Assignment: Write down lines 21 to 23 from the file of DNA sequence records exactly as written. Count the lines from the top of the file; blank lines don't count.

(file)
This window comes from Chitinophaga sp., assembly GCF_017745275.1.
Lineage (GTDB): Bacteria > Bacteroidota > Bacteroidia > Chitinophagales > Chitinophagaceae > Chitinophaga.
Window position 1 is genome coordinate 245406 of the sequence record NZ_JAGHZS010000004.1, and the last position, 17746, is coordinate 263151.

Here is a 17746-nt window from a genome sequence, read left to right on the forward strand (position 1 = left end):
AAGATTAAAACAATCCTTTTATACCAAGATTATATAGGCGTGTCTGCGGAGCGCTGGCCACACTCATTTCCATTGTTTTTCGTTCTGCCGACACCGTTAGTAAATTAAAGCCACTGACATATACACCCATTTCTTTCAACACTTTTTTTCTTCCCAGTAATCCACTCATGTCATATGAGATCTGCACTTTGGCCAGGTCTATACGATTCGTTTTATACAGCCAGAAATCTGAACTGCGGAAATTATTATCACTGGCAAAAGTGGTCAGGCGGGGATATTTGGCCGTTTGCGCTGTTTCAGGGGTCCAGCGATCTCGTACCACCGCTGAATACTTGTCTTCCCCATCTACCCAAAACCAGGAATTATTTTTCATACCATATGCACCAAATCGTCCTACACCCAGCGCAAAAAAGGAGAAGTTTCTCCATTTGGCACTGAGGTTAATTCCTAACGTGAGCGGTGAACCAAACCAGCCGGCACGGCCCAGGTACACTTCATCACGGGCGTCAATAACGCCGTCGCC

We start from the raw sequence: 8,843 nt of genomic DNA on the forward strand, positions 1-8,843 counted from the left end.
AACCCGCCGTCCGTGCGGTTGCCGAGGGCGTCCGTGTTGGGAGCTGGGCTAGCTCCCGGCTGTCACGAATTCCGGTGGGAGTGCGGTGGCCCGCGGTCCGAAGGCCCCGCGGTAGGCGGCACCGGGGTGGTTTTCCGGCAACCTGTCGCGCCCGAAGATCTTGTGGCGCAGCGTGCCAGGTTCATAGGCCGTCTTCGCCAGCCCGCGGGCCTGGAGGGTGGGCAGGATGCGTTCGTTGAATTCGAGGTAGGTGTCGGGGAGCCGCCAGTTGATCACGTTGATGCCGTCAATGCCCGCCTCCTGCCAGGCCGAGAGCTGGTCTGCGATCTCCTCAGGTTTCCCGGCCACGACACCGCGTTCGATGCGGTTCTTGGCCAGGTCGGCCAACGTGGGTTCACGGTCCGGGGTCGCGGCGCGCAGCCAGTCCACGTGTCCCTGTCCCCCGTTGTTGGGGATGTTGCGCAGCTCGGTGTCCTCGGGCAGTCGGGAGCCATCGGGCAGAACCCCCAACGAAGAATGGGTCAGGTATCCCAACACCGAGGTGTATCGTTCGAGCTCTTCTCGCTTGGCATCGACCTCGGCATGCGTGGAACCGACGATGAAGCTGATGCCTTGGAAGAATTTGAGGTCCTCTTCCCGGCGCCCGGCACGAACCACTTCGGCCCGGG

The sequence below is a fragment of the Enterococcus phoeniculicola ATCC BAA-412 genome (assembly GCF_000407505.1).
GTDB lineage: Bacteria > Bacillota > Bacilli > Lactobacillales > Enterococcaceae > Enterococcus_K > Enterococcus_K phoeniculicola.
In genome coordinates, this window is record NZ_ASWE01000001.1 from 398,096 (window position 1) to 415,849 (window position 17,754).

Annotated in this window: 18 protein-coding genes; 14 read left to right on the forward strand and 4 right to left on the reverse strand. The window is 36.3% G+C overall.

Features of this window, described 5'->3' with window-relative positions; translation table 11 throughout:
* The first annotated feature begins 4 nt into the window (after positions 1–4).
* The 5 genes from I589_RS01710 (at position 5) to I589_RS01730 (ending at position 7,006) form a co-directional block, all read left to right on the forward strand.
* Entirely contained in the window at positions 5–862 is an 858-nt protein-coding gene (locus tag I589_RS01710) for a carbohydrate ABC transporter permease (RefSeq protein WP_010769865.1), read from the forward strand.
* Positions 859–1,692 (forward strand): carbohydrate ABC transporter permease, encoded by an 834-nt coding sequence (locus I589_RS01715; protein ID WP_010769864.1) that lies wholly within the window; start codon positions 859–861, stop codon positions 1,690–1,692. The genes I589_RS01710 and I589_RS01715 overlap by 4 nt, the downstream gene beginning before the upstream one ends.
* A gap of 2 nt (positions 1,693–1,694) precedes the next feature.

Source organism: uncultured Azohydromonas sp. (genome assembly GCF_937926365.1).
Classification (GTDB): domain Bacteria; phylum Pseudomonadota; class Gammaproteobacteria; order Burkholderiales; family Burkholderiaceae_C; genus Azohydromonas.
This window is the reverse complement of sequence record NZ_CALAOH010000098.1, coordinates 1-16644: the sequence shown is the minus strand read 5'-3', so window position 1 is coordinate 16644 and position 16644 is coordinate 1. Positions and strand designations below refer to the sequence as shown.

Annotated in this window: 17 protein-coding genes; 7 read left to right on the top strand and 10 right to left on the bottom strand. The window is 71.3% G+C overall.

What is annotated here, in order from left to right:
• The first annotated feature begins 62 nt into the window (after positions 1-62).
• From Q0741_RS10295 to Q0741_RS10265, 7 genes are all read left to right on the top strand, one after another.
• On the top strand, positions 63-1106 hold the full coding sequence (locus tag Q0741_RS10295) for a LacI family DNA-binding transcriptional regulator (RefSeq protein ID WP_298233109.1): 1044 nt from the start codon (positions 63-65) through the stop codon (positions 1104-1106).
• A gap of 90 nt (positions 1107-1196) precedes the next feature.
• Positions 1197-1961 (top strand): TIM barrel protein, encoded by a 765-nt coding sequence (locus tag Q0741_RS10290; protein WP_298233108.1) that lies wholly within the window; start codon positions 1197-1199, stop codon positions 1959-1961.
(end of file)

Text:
Annotated in this window: 17 protein-coding genes; 7 read left to right on the top strand and 10 right to left on the bottom strand. The window is 71.3% G+C overall.

What is annotated here, in order from left to right:
• The first annotated feature begins 62 nt into the window (after positions 1-62).